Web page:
All About Saddle Stitching

We love to talk about the superiority of hand-stitched leather products, but why exactly is this the case? Often times, machines can run circles around humans when it comes to speed and precision. But with many aspects of leather crafting, this just isn’t the case.

Illustration by Waskerd

Machine Stitching

When a sewing machine is used to stitch two pieces of leather together,  that line of stitching uses two separate pieces of thread that twist around each other in what is known as a “locking stitch.” If any piece of the thread snaps on a locked stitch, the entire thread can unravel, ruining the seam and compromising the strength of the product.

Saddle Stitching

A hand-sewn saddle-stitched line uses a single thread with needles on each end. The thread is pulled back and forth on either side of the leather in what is called a “running stitch.” This gives the seam extra strength and longevity. Often, the two pieces of leather are placed together then grooved or punched through in order to keep the stitch aligned and embedded in the leather for more durability.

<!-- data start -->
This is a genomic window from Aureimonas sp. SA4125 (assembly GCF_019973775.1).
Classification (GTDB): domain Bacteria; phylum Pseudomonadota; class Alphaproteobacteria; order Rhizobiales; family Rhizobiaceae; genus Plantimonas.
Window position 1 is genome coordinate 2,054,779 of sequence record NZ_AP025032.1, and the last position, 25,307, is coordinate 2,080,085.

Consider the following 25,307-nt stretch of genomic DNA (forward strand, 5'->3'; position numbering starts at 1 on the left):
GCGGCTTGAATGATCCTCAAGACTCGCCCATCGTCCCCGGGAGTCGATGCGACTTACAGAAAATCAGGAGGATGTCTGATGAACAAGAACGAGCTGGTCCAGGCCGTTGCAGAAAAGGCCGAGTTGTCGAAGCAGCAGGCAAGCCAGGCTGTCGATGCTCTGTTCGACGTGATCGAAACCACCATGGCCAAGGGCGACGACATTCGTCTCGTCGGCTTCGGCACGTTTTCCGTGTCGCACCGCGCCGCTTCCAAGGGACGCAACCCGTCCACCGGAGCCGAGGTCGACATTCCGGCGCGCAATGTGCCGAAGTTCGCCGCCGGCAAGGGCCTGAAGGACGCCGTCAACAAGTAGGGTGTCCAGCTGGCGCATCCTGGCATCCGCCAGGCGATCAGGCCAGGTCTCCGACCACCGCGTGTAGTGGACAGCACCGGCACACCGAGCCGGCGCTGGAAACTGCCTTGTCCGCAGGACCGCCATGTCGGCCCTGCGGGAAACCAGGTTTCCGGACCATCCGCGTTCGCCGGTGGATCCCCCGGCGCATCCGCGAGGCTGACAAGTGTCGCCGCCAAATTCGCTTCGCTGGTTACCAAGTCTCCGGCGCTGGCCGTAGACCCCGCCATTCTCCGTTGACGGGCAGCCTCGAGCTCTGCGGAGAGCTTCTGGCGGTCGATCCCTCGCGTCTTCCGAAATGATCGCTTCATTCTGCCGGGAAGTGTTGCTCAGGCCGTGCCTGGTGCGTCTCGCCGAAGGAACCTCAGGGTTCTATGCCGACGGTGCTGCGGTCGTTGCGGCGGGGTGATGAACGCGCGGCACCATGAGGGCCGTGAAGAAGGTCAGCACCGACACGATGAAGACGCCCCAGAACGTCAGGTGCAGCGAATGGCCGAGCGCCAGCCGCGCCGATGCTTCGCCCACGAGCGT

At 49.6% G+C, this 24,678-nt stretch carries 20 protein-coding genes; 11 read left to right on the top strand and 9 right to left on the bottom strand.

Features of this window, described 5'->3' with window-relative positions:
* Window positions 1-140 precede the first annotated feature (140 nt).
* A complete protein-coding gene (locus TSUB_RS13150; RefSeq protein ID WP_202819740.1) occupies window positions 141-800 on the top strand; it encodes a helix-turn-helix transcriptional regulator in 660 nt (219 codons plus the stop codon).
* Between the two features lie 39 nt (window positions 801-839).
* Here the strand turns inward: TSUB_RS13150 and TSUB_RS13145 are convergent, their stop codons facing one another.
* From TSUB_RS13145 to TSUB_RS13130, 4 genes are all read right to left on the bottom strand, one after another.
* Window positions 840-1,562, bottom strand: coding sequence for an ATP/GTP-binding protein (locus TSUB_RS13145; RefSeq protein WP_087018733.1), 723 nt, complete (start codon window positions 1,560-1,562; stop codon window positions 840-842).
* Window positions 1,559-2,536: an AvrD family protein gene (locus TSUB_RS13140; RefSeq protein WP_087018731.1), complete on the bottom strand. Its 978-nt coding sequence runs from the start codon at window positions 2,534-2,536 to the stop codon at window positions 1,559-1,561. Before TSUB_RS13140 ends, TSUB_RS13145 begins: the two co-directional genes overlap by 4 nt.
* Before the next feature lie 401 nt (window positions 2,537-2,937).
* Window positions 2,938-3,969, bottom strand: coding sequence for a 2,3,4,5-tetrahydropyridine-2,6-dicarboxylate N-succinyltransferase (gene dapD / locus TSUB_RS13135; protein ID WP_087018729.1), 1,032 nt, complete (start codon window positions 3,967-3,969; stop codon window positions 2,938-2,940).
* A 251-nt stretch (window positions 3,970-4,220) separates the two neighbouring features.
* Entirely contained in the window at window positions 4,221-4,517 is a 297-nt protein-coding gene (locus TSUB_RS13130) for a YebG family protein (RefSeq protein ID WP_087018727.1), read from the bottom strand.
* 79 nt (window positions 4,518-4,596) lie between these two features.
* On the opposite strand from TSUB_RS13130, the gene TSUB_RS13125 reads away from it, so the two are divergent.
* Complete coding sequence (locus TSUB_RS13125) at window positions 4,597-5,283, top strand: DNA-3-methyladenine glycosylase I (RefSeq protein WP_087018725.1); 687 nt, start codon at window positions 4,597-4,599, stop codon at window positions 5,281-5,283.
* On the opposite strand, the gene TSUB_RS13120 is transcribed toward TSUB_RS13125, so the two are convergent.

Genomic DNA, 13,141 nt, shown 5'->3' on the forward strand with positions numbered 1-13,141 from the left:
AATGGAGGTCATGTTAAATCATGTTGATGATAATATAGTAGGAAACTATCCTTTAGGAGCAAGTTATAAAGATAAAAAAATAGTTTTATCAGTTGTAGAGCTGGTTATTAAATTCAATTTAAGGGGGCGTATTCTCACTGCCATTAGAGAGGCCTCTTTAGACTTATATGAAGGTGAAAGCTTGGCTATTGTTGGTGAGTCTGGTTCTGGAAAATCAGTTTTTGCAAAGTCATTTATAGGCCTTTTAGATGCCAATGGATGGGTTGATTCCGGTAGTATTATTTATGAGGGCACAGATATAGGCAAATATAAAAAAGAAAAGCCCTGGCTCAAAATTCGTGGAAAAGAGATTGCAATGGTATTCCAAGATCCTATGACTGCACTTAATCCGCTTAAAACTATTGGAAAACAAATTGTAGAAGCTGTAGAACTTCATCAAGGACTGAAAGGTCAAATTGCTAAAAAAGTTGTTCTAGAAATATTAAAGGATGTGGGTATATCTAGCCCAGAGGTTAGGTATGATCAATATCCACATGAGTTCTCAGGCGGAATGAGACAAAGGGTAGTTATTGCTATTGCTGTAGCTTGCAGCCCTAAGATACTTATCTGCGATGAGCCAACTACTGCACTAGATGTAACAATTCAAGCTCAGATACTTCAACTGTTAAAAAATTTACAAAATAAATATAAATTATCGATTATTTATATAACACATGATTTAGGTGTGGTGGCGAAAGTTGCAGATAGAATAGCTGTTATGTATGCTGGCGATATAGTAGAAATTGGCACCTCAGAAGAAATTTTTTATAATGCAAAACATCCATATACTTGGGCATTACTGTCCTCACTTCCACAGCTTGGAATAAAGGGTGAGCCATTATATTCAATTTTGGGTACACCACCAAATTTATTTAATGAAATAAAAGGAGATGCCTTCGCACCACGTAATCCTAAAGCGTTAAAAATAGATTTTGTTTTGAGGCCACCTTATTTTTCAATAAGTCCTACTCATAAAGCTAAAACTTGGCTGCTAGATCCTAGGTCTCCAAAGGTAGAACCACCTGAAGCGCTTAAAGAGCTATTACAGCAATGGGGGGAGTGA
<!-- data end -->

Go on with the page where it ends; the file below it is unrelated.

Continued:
Check out the video below for a visual example of saddle stitching.

If the thread breaks on a saddle-stitched piece, the thread won’t unravel because the other side holds the seam together. This technique has been around for centuries, and takes a lot of time and practice to perfect. The saddle-stitch is most commonly used on edges and can only be done by hand due to the complex nature of the stitch. Yet another reason it makes sense to pay a premium for hand-crafted products made by artisans who care deeply about their work.